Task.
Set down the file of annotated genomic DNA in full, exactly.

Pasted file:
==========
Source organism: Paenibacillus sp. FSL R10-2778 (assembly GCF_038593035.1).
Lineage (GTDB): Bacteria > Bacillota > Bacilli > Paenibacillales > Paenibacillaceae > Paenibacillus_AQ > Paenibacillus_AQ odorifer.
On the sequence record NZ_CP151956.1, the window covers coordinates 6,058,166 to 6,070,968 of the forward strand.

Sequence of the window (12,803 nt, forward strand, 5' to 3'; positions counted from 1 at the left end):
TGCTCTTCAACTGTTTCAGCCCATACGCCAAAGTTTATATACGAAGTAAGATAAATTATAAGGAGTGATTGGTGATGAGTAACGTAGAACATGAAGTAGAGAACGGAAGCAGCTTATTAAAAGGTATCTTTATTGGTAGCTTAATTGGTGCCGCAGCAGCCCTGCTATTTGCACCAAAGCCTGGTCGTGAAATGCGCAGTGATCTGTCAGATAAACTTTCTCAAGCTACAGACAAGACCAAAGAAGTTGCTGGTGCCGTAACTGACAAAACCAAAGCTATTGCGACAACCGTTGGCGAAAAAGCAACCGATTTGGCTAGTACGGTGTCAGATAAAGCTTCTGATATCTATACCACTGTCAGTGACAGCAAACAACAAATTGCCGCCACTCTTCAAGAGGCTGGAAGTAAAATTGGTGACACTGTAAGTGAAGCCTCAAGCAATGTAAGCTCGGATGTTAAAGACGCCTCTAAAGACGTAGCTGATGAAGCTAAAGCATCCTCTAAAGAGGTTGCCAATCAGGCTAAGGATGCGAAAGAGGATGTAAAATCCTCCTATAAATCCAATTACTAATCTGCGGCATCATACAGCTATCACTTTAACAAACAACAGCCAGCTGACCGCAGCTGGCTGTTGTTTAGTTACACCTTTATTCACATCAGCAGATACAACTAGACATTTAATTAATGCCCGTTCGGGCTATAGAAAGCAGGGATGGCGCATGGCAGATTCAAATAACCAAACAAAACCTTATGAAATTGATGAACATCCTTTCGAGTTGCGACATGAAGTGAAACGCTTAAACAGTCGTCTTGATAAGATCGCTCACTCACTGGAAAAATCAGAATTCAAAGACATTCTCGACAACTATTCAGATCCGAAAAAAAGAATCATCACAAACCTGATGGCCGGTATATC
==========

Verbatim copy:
Source organism: Paenibacillus sp. FSL R10-2778 (assembly GCF_038593035.1).
Lineage (GTDB): Bacteria > Bacillota > Bacilli > Paenibacillales > Paenibacillaceae > Paenibacillus_AQ > Paenibacillus_AQ odorifer.
On the sequence record NZ_CP151956.1, the window covers coordinates 6,058,166 to 6,070,968 of the forward strand.

Sequence of the window (12,803 nt, forward strand, 5' to 3'; positions counted from 1 at the left end):
TGCTCTTCAACTGTTTCAGCCCATACGCCAAAGTTTATATACGAAGTAAGATAAATTATAAGGAGTGATTGGTGATGAGTAACGTAGAACATGAAGTAGAGAACGGAAGCAGCTTATTAAAAGGTATCTTTATTGGTAGCTTAATTGGTGCCGCAGCAGCCCTGCTATTTGCACCAAAGCCTGGTCGTGAAATGCGCAGTGATCTGTCAGATAAACTTTCTCAAGCTACAGACAAGACCAAAGAAGTTGCTGGTGCCGTAACTGACAAAACCAAAGCTATTGCGACAACCGTTGGCGAAAAAGCAACCGATTTGGCTAGTACGGTGTCAGATAAAGCTTCTGATATCTATACCACTGTCAGTGACAGCAAACAACAAATTGCCGCCACTCTTCAAGAGGCTGGAAGTAAAATTGGTGACACTGTAAGTGAAGCCTCAAGCAATGTAAGCTCGGATGTTAAAGACGCCTCTAAAGACGTAGCTGATGAAGCTAAAGCATCCTCTAAAGAGGTTGCCAATCAGGCTAAGGATGCGAAAGAGGATGTAAAATCCTCCTATAAATCCAATTACTAATCTGCGGCATCATACAGCTATCACTTTAACAAACAACAGCCAGCTGACCGCAGCTGGCTGTTGTTTAGTTACACCTTTATTCACATCAGCAGATACAACTAGACATTTAATTAATGCCCGTTCGGGCTATAGAAAGCAGGGATGGCGCATGGCAGATTCAAATAACCAAACAAAACCTTATGAAATTGATGAACATCCTTTCGAGTTGCGACATGAAGTGAAACGCTTAAACAGTCGTCTTGATAAGATCGCTCACTCACTGGAAAAATCAGAATTCAAAGACATTCTCGACAACTATTCAGATCCGAAAAAAAGAATCATCACAAACCTGATGGCCGGTATATC